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A Pro Organizer De-Clutters Your Spending Comments

  • By Lisa Zaslow
  • September 16, 2011
Spend vs. SplurgeSometimes it makes sense to splurge on a pricier item—sometimes it’s smarter to skimp. But when?

Working as a professional organizer, I see both sides of the purchasing problem—homes cluttered with over-priced items—and the frustration caused by inferior products bought in a misguided attempt to save money.

Before you buy another thing for your home, use these guidelines to determine where it makes sense to spend, and where you’ll be just as satisfied if you skimp.

Spend more if… you’ll use it for years. It pays to spend on items you’ll have for a long time: couch, stepstool, or vacuum cleaner. Over the lifetime of the object, the additional cost is negligible.

Skimp... if it will be out-of-date soon. A new tech gadget will be cheaper in a year; skimp on pillows and curtains, if you change décor often.

Spend more if... quality matters. A dull knife is makes cooking a chore. The flimsy drawers on a shoddy file cabinet or dresser will annoy you every time you open them. Pay more for ease-of-use.

Skimp if... you’re not really sure how much you’ll use it. If you’re not a budding chef, opt for the $40 mixer, not the $400 professional model—until you’ve whipped up several soufflés.

Spend more if... it makes your life easier. Invest in great, lightweight luggage if you travel often; in pull-out shelves that streamline your space; a clothes steamer that make mornings a breeze.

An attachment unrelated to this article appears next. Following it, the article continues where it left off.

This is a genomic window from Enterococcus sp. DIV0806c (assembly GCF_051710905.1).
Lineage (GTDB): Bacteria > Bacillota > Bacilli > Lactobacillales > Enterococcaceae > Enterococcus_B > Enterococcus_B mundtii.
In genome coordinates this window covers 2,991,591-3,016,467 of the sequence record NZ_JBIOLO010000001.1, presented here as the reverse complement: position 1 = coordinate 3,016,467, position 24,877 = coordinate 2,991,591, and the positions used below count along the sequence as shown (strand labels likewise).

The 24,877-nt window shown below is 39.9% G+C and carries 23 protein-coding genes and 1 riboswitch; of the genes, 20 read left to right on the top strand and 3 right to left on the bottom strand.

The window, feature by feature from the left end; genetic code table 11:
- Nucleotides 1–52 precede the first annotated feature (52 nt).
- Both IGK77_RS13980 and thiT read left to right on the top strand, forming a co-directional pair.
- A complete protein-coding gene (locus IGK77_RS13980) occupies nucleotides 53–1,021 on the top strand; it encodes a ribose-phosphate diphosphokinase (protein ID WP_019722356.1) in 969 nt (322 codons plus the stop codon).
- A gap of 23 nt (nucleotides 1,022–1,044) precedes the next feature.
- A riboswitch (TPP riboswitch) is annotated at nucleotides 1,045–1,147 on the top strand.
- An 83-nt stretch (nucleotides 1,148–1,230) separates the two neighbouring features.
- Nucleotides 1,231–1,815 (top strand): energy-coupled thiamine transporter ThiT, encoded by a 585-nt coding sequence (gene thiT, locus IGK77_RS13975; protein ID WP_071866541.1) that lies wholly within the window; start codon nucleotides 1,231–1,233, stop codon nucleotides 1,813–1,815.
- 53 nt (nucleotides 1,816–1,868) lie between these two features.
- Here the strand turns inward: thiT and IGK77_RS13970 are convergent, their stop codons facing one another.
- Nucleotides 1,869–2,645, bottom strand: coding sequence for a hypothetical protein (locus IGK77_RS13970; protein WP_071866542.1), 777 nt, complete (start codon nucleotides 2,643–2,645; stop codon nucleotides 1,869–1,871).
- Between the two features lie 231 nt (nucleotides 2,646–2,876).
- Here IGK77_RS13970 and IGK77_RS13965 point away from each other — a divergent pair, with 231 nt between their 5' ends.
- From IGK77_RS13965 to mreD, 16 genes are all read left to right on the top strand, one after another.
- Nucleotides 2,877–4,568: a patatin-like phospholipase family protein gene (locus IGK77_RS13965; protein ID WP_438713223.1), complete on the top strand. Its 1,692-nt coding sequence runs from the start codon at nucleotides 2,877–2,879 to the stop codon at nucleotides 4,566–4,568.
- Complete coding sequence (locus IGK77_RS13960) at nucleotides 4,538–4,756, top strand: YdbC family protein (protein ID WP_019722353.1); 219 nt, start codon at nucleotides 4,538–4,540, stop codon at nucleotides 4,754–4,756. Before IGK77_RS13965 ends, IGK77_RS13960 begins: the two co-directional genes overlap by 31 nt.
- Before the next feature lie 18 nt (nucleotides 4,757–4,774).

Skimp... if it’s likely to break, get dirty or wear out. Skimp on expensive wine glasses (use the money you save to buy better wine)! Got kids or a shedding pet? Forgo expensive furniture. Towels and linens don’t last for years, so go for cheapies since you’ll be replacing them often.

Spend if... it ultimately saves you money. Get the snazzy coffee maker with individual pods if it weans you from a $5 a day latte habit. When comparing products, consider the cost of maintenance and replacement parts. Rechargeable batteries cost more up front, but save you money in the long run.

Ultimately, remember that price doesn’t make an item more valuable—it’s where it fits in your life. Inexpensive dinner plates work just as well as fancy ones. And there’s a reason IKEA’s $50 Billy bookcase is the world’s best-selling bookcase.

Spend smart. Where do you splurge, where do you skimp?
Organization expert Lisa Zaslow is the founder of www.GothamOrganizers.com Visit to receive super-easy free organizing tips to save money, time, space and effort.
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